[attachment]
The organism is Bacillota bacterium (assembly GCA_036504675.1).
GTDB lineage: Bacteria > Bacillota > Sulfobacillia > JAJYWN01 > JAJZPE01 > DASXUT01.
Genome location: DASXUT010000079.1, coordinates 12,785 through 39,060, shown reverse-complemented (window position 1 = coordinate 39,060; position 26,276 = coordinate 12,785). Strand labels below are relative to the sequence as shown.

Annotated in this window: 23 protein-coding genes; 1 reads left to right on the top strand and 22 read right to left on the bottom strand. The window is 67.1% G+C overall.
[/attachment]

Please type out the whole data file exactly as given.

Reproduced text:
The organism is Bacillota bacterium (assembly GCA_036504675.1).
GTDB lineage: Bacteria > Bacillota > Sulfobacillia > JAJYWN01 > JAJZPE01 > DASXUT01.
Genome location: DASXUT010000079.1, coordinates 12,785 through 39,060, shown reverse-complemented (window position 1 = coordinate 39,060; position 26,276 = coordinate 12,785). Strand labels below are relative to the sequence as shown.

Annotated in this window: 23 protein-coding genes; 1 reads left to right on the top strand and 22 read right to left on the bottom strand. The window is 67.1% G+C overall.